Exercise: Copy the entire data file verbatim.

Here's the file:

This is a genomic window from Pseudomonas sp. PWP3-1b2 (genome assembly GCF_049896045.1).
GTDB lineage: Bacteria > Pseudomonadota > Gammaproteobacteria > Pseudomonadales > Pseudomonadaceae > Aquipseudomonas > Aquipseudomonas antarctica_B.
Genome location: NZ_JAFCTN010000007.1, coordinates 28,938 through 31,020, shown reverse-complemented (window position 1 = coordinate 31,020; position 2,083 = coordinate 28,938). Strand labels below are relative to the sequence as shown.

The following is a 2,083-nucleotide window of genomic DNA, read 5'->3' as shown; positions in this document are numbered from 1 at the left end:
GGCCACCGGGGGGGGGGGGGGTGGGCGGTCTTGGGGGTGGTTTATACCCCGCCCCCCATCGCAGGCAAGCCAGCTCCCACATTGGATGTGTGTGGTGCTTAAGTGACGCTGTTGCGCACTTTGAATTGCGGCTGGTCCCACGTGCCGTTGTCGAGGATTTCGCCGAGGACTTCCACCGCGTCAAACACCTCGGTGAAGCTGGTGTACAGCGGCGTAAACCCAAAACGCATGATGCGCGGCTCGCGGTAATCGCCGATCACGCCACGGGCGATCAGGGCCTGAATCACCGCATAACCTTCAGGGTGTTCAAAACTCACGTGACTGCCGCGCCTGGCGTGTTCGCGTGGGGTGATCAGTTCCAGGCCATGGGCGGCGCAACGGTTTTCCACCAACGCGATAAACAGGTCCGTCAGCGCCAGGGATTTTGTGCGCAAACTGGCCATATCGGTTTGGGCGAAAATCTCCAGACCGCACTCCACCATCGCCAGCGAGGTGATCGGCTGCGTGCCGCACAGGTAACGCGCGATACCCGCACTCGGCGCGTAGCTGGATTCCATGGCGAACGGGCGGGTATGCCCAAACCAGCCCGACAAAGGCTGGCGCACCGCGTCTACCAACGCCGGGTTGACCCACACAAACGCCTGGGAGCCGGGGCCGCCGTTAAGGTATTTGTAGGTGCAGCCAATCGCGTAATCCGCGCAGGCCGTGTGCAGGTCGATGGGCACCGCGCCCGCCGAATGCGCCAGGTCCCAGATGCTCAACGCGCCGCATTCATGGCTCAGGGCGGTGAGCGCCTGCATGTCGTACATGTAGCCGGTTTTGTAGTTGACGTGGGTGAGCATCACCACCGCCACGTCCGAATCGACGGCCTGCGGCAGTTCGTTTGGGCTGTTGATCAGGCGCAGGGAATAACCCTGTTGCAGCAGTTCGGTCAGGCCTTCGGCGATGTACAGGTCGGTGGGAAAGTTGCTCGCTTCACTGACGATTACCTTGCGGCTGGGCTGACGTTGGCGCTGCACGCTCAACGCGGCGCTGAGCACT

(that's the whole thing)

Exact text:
This is a genomic window from Pseudomonas sp. PWP3-1b2 (genome assembly GCF_049896045.1).
GTDB lineage: Bacteria > Pseudomonadota > Gammaproteobacteria > Pseudomonadales > Pseudomonadaceae > Aquipseudomonas > Aquipseudomonas antarctica_B.
Genome location: NZ_JAFCTN010000007.1, coordinates 28,938 through 31,020, shown reverse-complemented (window position 1 = coordinate 31,020; position 2,083 = coordinate 28,938). Strand labels below are relative to the sequence as shown.

The following is a 2,083-nucleotide window of genomic DNA, read 5'->3' as shown; positions in this document are numbered from 1 at the left end:
GGCCACCGGGGGGGGGGGGGGTGGGCGGTCTTGGGGGTGGTTTATACCCCGCCCCCCATCGCAGGCAAGCCAGCTCCCACATTGGATGTGTGTGGTGCTTAAGTGACGCTGTTGCGCACTTTGAATTGCGGCTGGTCCCACGTGCCGTTGTCGAGGATTTCGCCGAGGACTTCCACCGCGTCAAACACCTCGGTGAAGCTGGTGTACAGCGGCGTAAACCCAAAACGCATGATGCGCGGCTCGCGGTAATCGCCGATCACGCCACGGGCGATCAGGGCCTGAATCACCGCATAACCTTCAGGGTGTTCAAAACTCACGTGACTGCCGCGCCTGGCGTGTTCGCGTGGGGTGATCAGTTCCAGGCCATGGGCGGCGCAACGGTTTTCCACCAACGCGATAAACAGGTCCGTCAGCGCCAGGGATTTTGTGCGCAAACTGGCCATATCGGTTTGGGCGAAAATCTCCAGACCGCACTCCACCATCGCCAGCGAGGTGATCGGCTGCGTGCCGCACAGGTAACGCGCGATACCCGCACTCGGCGCGTAGCTGGATTCCATGGCGAACGGGCGGGTATGCCCAAACCAGCCCGACAAAGGCTGGCGCACCGCGTCTACCAACGCCGGGTTGACCCACACAAACGCCTGGGAGCCGGGGCCGCCGTTAAGGTATTTGTAGGTGCAGCCAATCGCGTAATCCGCGCAGGCCGTGTGCAGGTCGATGGGCACCGCGCCCGCCGAATGCGCCAGGTCCCAGATGCTCAACGCGCCGCATTCATGGCTCAGGGCGGTGAGCGCCTGCATGTCGTACATGTAGCCGGTTTTGTAGTTGACGTGGGTGAGCATCACCACCGCCACGTCCGAATCGACGGCCTGCGGCAGTTCGTTTGGGCTGTTGATCAGGCGCAGGGAATAACCCTGTTGCAGCAGTTCGGTCAGGCCTTCGGCGATGTACAGGTCGGTGGGAAAGTTGCTCGCTTCACTGACGATTACCTTGCGGCTGGGCTGACGTTGGCGCTGCACGCTCAACGCGGCGCTGAGCACT